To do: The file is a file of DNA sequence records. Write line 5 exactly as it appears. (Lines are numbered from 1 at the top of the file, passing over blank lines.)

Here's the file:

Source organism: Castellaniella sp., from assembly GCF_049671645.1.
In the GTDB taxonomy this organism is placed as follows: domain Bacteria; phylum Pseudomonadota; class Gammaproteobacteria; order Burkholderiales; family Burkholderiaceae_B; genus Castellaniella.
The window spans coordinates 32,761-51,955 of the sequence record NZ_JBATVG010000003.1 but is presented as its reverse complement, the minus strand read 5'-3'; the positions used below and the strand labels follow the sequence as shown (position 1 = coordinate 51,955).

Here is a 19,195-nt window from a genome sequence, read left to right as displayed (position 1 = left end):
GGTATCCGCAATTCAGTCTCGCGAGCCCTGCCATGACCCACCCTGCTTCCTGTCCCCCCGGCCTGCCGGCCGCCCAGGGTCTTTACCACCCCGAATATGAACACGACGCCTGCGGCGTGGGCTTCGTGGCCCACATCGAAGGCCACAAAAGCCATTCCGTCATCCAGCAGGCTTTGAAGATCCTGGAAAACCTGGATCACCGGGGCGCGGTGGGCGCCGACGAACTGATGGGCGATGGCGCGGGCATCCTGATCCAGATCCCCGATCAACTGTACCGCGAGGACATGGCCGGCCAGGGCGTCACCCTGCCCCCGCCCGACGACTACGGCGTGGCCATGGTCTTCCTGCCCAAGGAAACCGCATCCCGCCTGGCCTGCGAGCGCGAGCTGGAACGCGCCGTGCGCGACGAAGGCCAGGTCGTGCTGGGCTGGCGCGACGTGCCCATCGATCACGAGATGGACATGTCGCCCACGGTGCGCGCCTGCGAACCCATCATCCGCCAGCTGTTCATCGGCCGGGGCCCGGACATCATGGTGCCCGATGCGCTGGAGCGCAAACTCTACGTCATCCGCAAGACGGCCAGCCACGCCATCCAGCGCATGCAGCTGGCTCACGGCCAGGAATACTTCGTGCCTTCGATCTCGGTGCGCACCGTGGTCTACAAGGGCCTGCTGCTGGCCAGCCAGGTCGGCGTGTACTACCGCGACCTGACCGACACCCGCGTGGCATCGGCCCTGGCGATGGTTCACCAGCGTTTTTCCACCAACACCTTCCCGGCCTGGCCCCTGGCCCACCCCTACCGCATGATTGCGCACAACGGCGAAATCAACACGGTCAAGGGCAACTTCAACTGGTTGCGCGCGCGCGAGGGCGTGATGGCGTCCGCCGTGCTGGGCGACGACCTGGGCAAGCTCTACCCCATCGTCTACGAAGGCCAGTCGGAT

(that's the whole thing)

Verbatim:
GGTATCCGCAATTCAGTCTCGCGAGCCCTGCCATGACCCACCCTGCTTCCTGTCCCCCCGGCCTGCCGGCCGCCCAGGGTCTTTACCACCCCGAATATGAACACGACGCCTGCGGCGTGGGCTTCGTGGCCCACATCGAAGGCCACAAAAGCCATTCCGTCATCCAGCAGGCTTTGAAGATCCTGGAAAACCTGGATCACCGGGGCGCGGTGGGCGCCGACGAACTGATGGGCGATGGCGCGGGCATCCTGATCCAGATCCCCGATCAACTGTACCGCGAGGACATGGCCGGCCAGGGCGTCACCCTGCCCCCGCCCGACGACTACGGCGTGGCCATGGTCTTCCTGCCCAAGGAAACCGCATCCCGCCTGGCCTGCGAGCGCGAGCTGGAACGCGCCGTGCGCGACGAAGGCCAGGTCGTGCTGGGCTGGCGCGACGTGCCCATCGATCACGAGATGGACATGTCGCCCACGGTGCGCGCCTGCGAACCCATCATCCGCCAGCTGTTCATCGGCCGGGGCCCGGACATCATGGTGCCCGATGCGCTGGAGCGCAAACTCTACGTCATCCGCAAGACGGCCAGCCACGCCATCCAGCGCATGCAGCTGGCTCACGGCCAGGAATACTTCGTGCCTTCGATCTCGGTGCGCACCGTGGTCTACAAGGGCCTGCTGCTGGCCAGCCAGGTCGGCGTGTACTACCGCGACCTGACCGACACCCGCGTGGCATCGGCCCTGGCGATGGTTCACCAGCGTTTTTCCACCAACACCTTCCCGGCCTGGCCCCTGGCCCACCCCTACCGCATGATTGCGCACAACGGCGAAATCAACACGGTCAAGGGCAACTTCAACTGGTTGCGCGCGCGCGAGGGCGTGATGGCGTCCGCCGTGCTGGGCGACGACCTGGGCAAGCTCTACCCCATCGTCTACGAAGGCCAGTCGGAT